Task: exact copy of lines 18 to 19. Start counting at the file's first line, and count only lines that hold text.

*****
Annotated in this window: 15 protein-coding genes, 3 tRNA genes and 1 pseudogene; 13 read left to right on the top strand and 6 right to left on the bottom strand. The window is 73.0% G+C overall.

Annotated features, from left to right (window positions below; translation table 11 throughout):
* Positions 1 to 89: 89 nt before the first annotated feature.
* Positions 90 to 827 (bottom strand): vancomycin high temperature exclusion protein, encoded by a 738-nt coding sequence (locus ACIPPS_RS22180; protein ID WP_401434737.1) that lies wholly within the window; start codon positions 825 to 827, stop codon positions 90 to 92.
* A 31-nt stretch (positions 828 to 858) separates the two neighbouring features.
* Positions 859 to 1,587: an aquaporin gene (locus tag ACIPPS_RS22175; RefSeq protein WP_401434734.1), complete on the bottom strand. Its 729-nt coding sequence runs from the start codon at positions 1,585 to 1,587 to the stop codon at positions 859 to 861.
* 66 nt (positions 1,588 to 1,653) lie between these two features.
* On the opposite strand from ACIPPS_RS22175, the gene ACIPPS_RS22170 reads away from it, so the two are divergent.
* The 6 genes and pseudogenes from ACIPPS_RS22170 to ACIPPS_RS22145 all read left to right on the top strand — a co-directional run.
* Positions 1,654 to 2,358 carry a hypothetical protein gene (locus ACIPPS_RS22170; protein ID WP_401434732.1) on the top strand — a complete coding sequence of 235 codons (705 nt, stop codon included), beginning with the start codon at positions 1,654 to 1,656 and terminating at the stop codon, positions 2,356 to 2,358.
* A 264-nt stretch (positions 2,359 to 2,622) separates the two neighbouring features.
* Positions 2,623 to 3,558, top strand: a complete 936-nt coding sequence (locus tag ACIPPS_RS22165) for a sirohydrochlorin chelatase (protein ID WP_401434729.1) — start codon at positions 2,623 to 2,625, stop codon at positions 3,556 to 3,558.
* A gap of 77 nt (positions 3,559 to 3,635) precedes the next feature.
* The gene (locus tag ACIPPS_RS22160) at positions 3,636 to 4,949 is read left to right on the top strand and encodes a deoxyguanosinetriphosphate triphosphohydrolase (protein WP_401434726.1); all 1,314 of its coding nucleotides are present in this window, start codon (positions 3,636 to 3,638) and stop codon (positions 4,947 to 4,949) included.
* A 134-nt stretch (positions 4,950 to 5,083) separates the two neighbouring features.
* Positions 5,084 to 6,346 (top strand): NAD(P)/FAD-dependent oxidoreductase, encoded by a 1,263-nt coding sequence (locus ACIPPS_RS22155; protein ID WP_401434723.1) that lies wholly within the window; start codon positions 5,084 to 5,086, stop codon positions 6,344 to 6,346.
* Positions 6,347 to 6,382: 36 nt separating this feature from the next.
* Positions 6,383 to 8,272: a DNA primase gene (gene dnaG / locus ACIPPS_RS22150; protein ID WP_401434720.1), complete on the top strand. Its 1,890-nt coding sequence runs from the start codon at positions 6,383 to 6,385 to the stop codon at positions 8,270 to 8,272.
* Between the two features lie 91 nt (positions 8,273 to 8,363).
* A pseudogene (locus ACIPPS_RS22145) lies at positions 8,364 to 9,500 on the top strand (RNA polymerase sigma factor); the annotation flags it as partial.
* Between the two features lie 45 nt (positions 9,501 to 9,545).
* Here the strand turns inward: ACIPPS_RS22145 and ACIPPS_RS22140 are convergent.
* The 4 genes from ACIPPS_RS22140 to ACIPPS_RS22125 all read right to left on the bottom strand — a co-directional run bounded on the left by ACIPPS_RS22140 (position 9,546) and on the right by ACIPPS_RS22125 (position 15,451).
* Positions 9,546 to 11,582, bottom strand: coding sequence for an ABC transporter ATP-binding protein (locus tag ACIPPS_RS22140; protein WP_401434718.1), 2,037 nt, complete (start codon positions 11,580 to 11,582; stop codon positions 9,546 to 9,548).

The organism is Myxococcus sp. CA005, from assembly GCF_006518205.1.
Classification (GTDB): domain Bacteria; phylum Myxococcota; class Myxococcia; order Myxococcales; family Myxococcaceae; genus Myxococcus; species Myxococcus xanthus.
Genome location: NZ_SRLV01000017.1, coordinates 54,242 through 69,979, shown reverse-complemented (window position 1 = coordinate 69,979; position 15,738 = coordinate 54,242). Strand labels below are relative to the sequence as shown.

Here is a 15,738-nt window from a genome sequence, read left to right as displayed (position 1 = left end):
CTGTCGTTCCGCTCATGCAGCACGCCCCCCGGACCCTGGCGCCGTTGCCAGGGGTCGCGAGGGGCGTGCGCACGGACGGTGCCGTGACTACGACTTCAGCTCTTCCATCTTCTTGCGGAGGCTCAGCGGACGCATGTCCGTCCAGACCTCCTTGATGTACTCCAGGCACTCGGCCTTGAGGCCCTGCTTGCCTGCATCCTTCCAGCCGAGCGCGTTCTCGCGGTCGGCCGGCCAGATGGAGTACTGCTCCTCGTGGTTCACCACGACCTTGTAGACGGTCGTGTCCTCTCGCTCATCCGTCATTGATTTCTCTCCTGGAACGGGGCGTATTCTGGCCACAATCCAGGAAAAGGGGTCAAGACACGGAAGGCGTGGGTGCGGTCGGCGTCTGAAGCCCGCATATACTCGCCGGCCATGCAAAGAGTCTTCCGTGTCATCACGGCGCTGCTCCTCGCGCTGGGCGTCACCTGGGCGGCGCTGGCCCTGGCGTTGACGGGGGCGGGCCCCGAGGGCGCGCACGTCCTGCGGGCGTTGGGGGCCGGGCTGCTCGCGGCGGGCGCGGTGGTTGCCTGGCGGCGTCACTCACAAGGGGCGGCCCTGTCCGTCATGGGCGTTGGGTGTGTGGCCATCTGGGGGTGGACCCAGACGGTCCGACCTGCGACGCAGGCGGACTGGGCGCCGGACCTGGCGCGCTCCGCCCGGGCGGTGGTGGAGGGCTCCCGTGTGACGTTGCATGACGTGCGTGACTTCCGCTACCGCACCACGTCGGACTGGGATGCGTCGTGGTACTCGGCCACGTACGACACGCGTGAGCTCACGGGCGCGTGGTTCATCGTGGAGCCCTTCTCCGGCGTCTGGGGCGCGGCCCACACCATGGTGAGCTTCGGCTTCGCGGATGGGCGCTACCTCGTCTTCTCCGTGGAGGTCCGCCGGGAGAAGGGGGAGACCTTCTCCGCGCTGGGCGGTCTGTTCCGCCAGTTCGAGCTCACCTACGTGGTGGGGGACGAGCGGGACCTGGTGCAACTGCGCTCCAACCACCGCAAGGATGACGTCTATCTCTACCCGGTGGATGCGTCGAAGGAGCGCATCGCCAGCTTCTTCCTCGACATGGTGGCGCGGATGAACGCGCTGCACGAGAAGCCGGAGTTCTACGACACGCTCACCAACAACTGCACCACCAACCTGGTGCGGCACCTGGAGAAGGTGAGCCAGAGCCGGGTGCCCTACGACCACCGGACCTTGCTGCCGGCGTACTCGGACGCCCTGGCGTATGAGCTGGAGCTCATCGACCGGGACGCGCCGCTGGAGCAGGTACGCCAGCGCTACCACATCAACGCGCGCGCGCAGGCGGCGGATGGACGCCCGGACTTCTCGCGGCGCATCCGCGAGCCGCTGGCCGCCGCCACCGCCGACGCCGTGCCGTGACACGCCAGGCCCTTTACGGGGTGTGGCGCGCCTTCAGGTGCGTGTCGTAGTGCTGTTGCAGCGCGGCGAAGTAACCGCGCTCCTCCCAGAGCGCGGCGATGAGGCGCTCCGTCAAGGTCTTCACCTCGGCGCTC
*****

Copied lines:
* Positions 6,383 to 8,272: a DNA primase gene (gene dnaG / locus ACIPPS_RS22150; protein ID WP_401434720.1), complete on the top strand. Its 1,890-nt coding sequence runs from the start codon at positions 6,383 to 6,385 to the stop codon at positions 8,270 to 8,272.
* Between the two features lie 91 nt (positions 8,273 to 8,363).